Finally, would I be better off running both chips in either iverted or non-inverted (which one is better for this?) and using a DRV134 to split the input, invert one side then balance them?

Thank you all so much.
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Old 17th September 2004, 03:24 PM   #8
cjd is offline cjd  United States
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Um...

you could only afford a $20 driver, but you want to spend how much putting together a GC to power it?!

Take a look at the BrianGT 4870 board group buy (not quite available yet, but very soon it seems). It sounds to me like this is the perfect solution for you here.

Also, the subtle SQ things you might find with a GC are largely going to be moot driving a subwoofer. You mostly need power. You may want to increase capacitance significantly as well.
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Old 17th September 2004, 06:31 PM   #9
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Quote:
Originally posted by soundNERD
what layout are you talking about?

Would I even notice much of a difference with 400W using this circuit than a bridged chip? I would use the LM3875 so I don't lose sound quality with the mute.

The speaker is actually a car speaker I couldn't resist on clearance for $20. It was a $100 12" Rockford Fosgate Punch Z that somebody had bought then returned because it didn't fit. It was still brand new and works perfectly. I know it is no where near the best, but well, its all I can afford, and still sounds decent.

Anyway, I believe the SPL is somewhere around 86-88. Would a bridged 3875 be enough? Wish it was a DVC so I could bridge 2 amps for each VC. Then I'd have at least around 300W.Now that I think when I tried the LM3886 bridged, I didn't do too well (just soldered some wires on 2 seperate boards to make one invert). Then I was trying it with a cheapy speaker (Some no-name 10" speaker). Then I realized the trace that kept the mute off had broken, so only one amp was running. I would think 2 3875 bridged would sound pretty good would it?

Or would the other circuit put out much more volume before distortion? Is it really worth the extra time trying to design a PCB for it then figuring out how to mount 4 TO-3 chips plus 2 to220 chips to a heatsink and having to mess with insulators for the to-3 chips?

When I design this one, I want to have phase control built into it. Anybody know of a good circuit for this?

Finally, would I be better off running both chips in either iverted or non-inverted (which one is better for this?) and using a DRV134 to split the input, invert one side then balance them?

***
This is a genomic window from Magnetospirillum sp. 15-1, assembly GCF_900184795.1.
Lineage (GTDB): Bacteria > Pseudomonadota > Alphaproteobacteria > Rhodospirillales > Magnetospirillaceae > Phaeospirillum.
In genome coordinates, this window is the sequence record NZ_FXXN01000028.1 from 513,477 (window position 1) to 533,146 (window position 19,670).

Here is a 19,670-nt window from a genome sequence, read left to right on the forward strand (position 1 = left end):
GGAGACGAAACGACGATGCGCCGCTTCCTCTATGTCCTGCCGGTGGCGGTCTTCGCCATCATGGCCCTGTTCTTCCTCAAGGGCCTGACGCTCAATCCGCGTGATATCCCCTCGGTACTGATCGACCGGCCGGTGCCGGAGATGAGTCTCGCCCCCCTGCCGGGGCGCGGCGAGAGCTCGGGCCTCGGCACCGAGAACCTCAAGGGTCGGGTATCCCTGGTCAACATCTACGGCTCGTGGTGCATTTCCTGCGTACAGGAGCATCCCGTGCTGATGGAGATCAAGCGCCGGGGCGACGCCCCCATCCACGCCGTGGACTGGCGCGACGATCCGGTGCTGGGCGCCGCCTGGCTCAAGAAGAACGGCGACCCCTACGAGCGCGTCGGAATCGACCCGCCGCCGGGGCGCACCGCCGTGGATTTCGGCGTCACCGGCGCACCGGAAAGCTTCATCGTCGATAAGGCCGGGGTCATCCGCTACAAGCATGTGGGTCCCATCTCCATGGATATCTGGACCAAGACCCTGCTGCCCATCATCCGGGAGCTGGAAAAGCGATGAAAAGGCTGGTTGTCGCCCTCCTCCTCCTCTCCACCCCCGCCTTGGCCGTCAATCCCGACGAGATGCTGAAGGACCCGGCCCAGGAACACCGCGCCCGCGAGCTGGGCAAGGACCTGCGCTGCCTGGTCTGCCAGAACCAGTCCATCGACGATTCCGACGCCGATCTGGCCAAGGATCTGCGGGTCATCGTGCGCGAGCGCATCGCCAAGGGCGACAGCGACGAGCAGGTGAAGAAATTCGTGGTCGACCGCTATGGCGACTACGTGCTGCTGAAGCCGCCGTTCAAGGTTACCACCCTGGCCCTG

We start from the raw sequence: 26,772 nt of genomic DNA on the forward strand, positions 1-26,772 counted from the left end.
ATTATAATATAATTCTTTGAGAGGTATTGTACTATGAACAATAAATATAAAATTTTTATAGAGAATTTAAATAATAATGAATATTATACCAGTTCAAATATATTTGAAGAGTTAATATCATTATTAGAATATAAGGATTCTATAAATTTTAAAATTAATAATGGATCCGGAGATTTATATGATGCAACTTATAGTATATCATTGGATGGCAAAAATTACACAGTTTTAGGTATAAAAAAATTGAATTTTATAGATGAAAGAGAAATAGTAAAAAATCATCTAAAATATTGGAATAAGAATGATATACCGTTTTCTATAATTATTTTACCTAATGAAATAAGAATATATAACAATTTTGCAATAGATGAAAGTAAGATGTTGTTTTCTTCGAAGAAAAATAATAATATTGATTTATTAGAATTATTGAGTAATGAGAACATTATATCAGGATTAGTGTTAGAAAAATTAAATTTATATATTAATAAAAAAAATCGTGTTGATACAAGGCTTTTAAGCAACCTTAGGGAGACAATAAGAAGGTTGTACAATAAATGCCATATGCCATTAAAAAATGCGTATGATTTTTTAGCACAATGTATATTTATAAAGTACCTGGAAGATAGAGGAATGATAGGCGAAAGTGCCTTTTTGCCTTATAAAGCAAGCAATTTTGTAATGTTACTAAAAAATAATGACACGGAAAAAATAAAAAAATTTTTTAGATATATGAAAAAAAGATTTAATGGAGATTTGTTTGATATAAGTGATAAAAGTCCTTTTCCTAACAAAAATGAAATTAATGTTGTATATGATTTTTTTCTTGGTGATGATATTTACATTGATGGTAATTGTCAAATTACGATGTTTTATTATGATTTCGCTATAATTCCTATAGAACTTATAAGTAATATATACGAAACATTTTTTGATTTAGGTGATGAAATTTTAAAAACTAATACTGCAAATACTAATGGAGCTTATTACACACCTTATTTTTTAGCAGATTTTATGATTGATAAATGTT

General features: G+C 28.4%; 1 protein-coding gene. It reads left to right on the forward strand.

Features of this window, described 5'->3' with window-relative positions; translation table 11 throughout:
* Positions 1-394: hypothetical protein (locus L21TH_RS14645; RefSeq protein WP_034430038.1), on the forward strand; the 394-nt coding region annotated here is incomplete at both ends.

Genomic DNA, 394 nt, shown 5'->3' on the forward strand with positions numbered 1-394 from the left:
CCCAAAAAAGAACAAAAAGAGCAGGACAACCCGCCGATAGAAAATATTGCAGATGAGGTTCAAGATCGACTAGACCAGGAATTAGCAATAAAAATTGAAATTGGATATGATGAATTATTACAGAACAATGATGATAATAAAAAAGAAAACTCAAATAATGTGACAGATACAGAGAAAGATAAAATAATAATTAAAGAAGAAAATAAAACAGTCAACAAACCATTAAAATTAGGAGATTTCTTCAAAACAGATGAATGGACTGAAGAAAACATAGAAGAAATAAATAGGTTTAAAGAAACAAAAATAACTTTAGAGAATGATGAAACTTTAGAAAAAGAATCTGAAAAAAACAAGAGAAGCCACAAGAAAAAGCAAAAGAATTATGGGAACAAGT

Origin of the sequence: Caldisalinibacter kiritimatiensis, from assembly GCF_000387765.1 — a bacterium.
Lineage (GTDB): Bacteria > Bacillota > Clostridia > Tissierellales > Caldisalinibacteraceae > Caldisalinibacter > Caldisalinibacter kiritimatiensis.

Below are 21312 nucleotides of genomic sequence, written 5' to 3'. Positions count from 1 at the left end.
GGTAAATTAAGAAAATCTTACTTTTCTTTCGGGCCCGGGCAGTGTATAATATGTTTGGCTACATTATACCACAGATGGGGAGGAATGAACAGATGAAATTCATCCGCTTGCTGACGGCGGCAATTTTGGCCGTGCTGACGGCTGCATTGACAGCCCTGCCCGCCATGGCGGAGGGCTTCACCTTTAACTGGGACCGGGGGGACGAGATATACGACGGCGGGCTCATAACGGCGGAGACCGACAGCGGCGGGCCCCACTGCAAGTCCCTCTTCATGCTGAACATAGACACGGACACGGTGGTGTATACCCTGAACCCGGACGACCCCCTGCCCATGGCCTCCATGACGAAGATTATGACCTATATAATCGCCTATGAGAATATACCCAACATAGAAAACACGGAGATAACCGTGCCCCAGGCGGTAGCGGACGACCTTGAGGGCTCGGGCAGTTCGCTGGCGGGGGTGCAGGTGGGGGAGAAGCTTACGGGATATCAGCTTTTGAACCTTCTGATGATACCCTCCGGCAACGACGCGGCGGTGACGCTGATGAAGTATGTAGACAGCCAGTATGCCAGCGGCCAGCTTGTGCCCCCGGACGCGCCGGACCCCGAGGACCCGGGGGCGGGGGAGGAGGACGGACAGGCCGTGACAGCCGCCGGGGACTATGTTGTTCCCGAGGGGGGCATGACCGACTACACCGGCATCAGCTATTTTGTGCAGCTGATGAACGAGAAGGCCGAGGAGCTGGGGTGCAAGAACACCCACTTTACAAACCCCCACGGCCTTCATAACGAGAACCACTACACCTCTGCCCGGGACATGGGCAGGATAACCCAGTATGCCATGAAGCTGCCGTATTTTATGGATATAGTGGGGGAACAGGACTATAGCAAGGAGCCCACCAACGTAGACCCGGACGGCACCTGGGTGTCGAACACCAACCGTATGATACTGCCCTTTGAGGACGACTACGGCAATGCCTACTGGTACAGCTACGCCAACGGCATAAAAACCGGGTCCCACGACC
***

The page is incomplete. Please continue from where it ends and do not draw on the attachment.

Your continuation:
I seriously doubt, to the point of saying is non-existent, that the mute on the LM3886 and LM4780 will affect the sound quality. That is starting to become an urban legend that should be vanished from our DIY scene. If the project is well implemented there won't be any difference between "mutable" and "non-mutable" chips, or if there is they might favour the 3886 and 4780.

If you want to make a high power project, forget about the 3875 and go the 3886 or 4780 way. End of the story.

To how many SPL a bridged amp using these chips will take your speaker will depend on its impedance and other specs.

I would think of a 2 + 2 chip amp, parallel/bridged and using a summing circuit for both channels. Or use separate subs that may be better. That is another urban legend: that you don't need separate subwoofers. Two subs may sound better than one according to what you listen to.

But building a project with these chips will be simpler than a regular one using TO3 and TO220 parts.



Carlos
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Old 17th September 2004, 07:27 PM   #10
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Quote:
Originally posted by cjd
Um...

you could only afford a $20 driver, but you want to spend how much putting together a GC to power it?!

Take a look at the BrianGT 4870 board group buy (not quite available yet, but very soon it seems). It sounds to me like this is the perfect solution for you here.

Also, the subtle SQ things you might find with a GC are largely going to be moot driving a subwoofer. You mostly need power. You may want to increase capacitance significantly as well.
yes, I do because once I get some money down the road, I will invest in a better driver. Good present for next christmas, by then I'll be old enough to get a job to afford it.

I never said I want to build a great amp, just want the most bang for the buck.

Another thing im thinking about is using mosfets. Would that be an easy and affordable way of building a high power amp?

And, another reason I do not want to mess with mute is the increased complexity. Less parts = less traces = larger traces in the same spot for what really needs them = better sound. Am I not correct here?

About the room, this is a huge room, about 40-45 ft by 25ft, with no walls between rooms, so bascially it would have to make enough sound to cover the entire room while losing some to the other rooms. Would a bridged 3875 be good for this?

Finally, cjd, are you saying a phase control would be expensive? Do you think it would make a large difference? All I know is that most expensive units have them, so if they are as simple as using a potentiometer to control how much of the sound goes to the inverted and non inverted inputs of an opamp, I might as well throw it in.

Thank you all again for your input on this project!